(Continued from February 12, 2011) ..... So, on a warm Friday evening in early June, when my daughter was three years old, she and I ventured off to the dance recital hall to watch my students perform.
While I enjoyed watching my students perform and excel in yet another arena, I noticed that my daughter's eyes were wide open for the entire three-hour recital, as she seemed mesmerized by the colorful costumes, several different styles of dances, and the overall production.
On the way home that evening, I asked her if she would like to get involved with dates. I received one of the most enthusiastic affirmative answers that a three-year-old child could muster up. My daughter wanted to begin dance lessons immediately! She was instantly hooked and she wanted to be a star on the dance stage!
Keeping the Beethoven/Ruth analogy in mind, we contacted the dance instructor of the recital the next week and asked if our three-year-old daughter could take dance lessons. Unfortunately, she told us, three years old was simply too young to focus in dance class. The teacher told us to wait until our daughter was four years old before beginning dance lessons.
Upon breaking the news to a future hall-of-famer in the dance field, our daughter was devastated, as she wanted to begin dance lessons right away. We also knew that her ability to focus for long periods of time was already well-established. Paying attention in class would not be an issue for her.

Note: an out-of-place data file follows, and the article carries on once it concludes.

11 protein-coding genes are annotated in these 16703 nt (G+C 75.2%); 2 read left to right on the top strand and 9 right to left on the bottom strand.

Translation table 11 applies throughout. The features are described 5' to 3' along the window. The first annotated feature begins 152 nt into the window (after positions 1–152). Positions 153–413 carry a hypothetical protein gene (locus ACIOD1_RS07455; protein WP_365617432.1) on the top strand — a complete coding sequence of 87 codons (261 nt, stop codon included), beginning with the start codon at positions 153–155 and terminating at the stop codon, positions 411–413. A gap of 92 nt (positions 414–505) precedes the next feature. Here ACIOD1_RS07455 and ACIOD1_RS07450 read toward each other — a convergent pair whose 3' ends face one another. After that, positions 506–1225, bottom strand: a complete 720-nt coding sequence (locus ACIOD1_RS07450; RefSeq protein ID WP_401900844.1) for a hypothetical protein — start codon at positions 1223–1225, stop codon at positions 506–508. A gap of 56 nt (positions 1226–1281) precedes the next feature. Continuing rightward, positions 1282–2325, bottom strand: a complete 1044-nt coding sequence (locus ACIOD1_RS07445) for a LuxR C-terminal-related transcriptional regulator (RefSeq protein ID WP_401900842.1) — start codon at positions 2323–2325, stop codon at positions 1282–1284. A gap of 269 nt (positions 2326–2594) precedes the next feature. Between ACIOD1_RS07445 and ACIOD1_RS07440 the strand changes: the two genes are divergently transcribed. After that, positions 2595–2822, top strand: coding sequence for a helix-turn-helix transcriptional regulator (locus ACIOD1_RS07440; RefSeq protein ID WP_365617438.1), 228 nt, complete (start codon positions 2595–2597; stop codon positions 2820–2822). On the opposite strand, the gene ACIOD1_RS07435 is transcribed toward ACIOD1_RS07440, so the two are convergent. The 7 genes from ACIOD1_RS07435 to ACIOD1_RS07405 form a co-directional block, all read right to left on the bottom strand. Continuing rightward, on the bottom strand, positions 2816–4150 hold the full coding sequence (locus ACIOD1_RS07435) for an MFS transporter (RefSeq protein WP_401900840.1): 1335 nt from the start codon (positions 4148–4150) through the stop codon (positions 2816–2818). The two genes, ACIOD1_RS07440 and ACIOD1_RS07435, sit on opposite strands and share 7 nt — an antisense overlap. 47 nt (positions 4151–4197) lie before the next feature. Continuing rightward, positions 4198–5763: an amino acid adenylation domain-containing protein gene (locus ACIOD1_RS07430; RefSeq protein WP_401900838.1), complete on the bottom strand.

We waited for about a month, and then we called the teacher again. This time, we talked to the teacher about our daughter's ability to focus for long periods of time and we asked the teacher if our three-year-old daughter could try dance lessons and, if the teacher believed that things did not work out, we would understand and we would withdraw our daughter from dance class and wait until she was four years old.
The dance teacher told us that she would think about it and that she would get back to us in August - still in plenty of time to begin dance classes in September.
To say the least our daughter was excited about the possibility that she might be able to start dance class. We continued to dance around the house multiple times each day, as she was still demonstrating her great desire to become a dancer right now!
Sure enough, in early August the dance teacher called us. She asked again about our three-year-old daughter's ability to focus. We assured her that our daughter would be able to focus in class, but, again, if things did not work out, we would withdraw her from dance class and resume when she was four years old.
(Please come back next week to find out how the dance class went for my favorite 3-year-old daughter!).
Paul W. Reeves